A-Z

Interview CP29

Age at interview: 43
Brief Outline: Back pain since, 1990. Surgery: Discectomy 1990, Discectomy 1991, Spinal stabilisation 1997, Bone fusion 2003. Treatment: Epidural steroid injections. TENS. Pain management: Going on Expert Patient Programme. Current medication: morphine, codeine, tramadol. Past Medication: fentanyl.
Background: Nurse; married; 2 children.

More about me...

 

Uses mild laxative to treat the constipation from taking morphine.

Text only
Read below

Uses mild laxative to treat the constipation from taking morphine.

HIDE TEXT
PRINT TRANSCRIPT
The only side effects you tend to get are the constipation. The nausea has gone now because I've been on it so long, so I don't tend to get sickness, but it's just the constipation you get, but that's easily dealt with so people, I think, when they hear you're taking morphine think, oh, you know, you're going to be on a high all the time. But I think when you take it for what it's needed for you don't get the highs out of it.  

You say you deal with the constipation?

Tablets and Senokot and I think the other one's called lactulose. Just to help it on it's way, and it works alright. 

 

Knows that he needs to accept his pain and hopes that the Expert Patient Programme will help him.

Text only
Read below

Knows that he needs to accept his pain and hopes that the Expert Patient Programme will help him.

HIDE TEXT
PRINT TRANSCRIPT
I haven't accepted it. I think this is the problem. If I'd learned to accept that I had it, then I think I could probably live with it better. I think it's like, you see all these people on the news, thinking in particular that lady who's got breast cancer at the moment who's running all these marathons. Can't remember, Jane somebody I think her name is. And she's obviously accepted that she's got it and is making the best of what she's got left and I think that if I could accept the fact that I had the pain, or constant pain, that you would probably be able to get on with your life a bit better.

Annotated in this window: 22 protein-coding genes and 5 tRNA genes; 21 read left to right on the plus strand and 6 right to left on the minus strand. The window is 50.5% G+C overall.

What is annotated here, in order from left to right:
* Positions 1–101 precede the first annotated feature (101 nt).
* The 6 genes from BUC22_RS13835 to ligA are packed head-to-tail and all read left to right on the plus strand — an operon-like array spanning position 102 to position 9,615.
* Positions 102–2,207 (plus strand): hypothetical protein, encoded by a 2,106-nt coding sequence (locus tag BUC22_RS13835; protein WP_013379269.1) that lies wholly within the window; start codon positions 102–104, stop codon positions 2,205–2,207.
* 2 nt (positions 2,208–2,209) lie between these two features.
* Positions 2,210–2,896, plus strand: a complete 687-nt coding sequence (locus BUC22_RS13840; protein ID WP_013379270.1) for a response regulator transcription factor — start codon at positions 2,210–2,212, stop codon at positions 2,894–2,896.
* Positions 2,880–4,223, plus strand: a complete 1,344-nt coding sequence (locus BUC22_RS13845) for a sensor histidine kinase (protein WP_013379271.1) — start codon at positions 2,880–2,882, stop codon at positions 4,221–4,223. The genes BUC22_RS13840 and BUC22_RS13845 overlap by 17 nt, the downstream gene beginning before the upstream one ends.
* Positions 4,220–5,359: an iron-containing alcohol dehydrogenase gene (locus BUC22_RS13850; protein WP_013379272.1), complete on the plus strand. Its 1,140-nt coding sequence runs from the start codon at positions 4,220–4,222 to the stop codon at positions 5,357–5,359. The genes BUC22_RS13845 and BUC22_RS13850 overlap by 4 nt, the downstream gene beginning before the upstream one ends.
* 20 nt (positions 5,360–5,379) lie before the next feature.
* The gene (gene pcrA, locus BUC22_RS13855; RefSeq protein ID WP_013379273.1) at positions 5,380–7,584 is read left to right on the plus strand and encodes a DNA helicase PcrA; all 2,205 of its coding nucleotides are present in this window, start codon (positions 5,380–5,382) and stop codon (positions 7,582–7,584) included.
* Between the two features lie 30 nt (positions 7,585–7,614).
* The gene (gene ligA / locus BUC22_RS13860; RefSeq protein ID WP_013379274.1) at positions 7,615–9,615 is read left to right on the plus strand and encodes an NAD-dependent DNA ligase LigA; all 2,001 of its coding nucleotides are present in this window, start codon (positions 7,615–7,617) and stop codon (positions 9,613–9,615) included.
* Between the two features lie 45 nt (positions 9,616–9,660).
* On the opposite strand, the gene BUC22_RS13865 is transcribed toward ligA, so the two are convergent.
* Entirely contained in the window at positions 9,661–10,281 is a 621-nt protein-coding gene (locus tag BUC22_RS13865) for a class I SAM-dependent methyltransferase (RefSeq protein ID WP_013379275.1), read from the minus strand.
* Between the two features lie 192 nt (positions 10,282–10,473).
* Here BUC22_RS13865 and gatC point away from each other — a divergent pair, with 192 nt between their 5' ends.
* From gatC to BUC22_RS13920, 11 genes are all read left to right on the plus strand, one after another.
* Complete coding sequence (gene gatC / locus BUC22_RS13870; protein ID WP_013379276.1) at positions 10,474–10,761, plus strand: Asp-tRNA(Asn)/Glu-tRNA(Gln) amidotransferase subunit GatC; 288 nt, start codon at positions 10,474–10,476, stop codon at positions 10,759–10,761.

And I think, hopefully that's what this Expert Patient Programme is going to come along to help me come to terms with, accepting the fact that I've got it and get on with it. And I was saying earlier how sometimes my wife and I clash on the way that she deals with things. And it's that she can accept it if she has a problem very easily and just gets on with it and it doesn't bother her and I think that's the problem that I have, is not being able to accept it. 

And perhaps one day when I do' I accept I've got it and I accept it's not going to go away, but I haven't fully accepted the whole of the implications with it. And I think that's, that's probably an obstacle I've got to overcome.

 

Recognises that medical understanding has moved on and that prolonged bed rest is no longer...

Text only
Read below

Recognises that medical understanding has moved on and that prolonged bed rest is no longer...